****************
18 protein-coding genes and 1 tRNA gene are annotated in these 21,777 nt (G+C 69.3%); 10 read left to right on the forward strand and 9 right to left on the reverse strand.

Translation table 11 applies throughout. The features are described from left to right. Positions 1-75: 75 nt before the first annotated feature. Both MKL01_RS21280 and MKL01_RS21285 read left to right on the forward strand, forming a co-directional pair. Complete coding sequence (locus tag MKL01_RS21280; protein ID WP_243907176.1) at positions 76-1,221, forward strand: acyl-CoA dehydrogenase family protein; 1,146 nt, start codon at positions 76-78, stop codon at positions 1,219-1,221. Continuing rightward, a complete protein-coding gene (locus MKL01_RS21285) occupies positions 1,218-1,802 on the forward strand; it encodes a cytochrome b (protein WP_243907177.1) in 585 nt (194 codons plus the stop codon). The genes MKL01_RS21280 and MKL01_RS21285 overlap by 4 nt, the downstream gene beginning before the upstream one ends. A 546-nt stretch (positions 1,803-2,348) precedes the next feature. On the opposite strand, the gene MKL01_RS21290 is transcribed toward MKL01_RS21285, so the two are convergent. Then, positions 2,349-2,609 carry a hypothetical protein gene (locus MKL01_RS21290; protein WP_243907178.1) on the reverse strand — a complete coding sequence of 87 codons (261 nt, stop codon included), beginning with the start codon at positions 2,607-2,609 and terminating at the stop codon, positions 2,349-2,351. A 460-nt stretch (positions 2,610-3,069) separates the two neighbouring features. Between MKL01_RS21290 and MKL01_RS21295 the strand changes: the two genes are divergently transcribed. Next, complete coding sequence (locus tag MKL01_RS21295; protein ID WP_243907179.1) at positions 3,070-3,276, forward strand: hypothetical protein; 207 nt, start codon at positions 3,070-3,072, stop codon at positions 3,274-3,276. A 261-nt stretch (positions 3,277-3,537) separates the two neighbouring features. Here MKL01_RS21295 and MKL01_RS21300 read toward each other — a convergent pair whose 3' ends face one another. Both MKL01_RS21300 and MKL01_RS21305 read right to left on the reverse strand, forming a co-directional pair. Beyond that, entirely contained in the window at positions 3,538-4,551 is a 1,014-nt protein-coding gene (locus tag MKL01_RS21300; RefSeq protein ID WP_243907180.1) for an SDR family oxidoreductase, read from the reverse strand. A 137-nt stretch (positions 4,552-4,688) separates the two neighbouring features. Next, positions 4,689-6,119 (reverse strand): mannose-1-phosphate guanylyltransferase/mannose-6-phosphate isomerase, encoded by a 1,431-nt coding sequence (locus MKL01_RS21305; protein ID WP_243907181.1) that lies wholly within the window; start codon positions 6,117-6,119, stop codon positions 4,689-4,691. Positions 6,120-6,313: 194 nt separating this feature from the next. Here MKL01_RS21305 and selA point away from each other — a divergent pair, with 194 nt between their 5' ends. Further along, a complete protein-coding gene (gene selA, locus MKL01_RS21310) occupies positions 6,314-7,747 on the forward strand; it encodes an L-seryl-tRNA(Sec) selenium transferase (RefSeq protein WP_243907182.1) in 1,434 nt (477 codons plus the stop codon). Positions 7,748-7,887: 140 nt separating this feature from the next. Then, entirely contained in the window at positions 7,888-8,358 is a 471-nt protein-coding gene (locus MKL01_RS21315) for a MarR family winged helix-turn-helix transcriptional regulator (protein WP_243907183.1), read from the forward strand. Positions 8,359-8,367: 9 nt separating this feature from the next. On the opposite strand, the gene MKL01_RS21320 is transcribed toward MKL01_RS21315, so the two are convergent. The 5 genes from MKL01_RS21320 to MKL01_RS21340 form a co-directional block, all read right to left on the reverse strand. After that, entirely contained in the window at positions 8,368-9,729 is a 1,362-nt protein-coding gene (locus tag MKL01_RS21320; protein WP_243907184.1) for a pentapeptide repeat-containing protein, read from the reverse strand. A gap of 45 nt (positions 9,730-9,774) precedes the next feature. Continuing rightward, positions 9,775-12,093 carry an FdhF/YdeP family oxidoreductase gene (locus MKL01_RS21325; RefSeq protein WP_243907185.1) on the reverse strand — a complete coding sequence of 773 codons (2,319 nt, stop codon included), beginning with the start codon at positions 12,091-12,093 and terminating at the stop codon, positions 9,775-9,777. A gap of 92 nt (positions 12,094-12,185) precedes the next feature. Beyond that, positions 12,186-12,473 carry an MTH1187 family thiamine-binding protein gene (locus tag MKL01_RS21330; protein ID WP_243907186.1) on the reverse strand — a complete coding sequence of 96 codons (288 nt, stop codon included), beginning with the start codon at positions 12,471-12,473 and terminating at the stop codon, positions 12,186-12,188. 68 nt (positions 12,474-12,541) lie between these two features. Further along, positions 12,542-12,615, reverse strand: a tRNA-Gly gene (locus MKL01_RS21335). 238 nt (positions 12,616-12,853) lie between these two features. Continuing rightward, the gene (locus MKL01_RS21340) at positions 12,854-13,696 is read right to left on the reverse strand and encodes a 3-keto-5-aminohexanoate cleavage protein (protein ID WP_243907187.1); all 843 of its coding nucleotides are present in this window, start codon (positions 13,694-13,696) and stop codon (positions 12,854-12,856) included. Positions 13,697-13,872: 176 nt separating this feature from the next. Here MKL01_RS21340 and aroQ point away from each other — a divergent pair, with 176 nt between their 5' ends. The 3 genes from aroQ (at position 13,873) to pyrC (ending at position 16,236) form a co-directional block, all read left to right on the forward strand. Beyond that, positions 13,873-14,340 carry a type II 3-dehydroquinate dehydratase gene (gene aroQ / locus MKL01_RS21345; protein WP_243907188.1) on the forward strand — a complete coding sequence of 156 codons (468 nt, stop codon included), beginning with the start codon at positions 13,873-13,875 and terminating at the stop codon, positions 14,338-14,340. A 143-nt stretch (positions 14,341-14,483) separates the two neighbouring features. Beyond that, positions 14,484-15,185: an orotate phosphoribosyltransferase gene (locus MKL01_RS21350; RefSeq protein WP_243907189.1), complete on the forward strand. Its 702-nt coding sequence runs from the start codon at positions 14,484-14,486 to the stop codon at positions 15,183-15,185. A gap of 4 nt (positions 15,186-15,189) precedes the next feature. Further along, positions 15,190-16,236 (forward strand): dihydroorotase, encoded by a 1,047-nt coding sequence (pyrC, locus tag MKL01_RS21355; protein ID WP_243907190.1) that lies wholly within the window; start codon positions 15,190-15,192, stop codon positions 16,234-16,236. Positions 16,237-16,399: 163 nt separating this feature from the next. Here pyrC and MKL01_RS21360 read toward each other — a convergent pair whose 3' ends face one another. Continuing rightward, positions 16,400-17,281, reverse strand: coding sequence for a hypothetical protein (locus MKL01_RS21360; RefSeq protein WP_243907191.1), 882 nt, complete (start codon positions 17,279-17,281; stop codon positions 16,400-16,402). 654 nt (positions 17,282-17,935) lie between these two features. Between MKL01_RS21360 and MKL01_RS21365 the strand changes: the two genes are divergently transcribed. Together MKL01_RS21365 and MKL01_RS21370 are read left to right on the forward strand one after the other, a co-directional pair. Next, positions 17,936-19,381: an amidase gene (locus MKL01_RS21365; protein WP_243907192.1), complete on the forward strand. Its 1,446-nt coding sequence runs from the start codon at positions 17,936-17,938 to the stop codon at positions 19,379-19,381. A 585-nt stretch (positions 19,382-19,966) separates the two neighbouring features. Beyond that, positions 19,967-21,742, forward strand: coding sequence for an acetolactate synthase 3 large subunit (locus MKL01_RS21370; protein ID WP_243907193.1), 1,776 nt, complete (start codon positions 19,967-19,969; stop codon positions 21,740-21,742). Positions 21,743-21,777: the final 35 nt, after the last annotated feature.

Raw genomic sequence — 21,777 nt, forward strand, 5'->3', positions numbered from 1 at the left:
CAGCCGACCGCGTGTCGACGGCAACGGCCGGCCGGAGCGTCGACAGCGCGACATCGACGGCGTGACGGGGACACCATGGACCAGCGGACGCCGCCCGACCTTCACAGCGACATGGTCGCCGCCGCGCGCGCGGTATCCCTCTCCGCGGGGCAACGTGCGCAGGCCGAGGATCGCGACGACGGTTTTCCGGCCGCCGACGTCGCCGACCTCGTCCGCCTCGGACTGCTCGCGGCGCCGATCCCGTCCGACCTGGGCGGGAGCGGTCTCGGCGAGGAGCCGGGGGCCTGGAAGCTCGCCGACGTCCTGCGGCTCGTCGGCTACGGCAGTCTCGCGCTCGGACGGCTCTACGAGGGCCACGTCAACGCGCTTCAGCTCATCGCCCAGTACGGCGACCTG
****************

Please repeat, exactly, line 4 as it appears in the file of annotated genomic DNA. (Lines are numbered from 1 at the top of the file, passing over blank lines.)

CAGCCGACCGCGTGTCGACGGCAACGGCCGGCCGGAGCGTCGACAGCGCGACATCGACGGCGTGACGGGGACACCATGGACCAGCGGACGCCGCCCGACCTTCACAGCGACATGGTCGCCGCCGCGCGCGCGGTATCCCTCTCCGCGGGGCAACGTGCGCAGGCCGAGGATCGCGACGACGGTTTTCCGGCCGCCGACGTCGCCGACCTCGTCCGCCTCGGACTGCTCGCGGCGCCGATCCCGTCCGACCTGGGCGGGAGCGGTCTCGGCGAGGAGCCGGGGGCCTGGAAGCTCGCCGACGTCCTGCGGCTCGTCGGCTACGGCAGTCTCGCGCTCGGACGGCTCTACGAGGGCCACGTCAACGCGCTTCAGCTCATCGCCCAGTACGGCGACCTG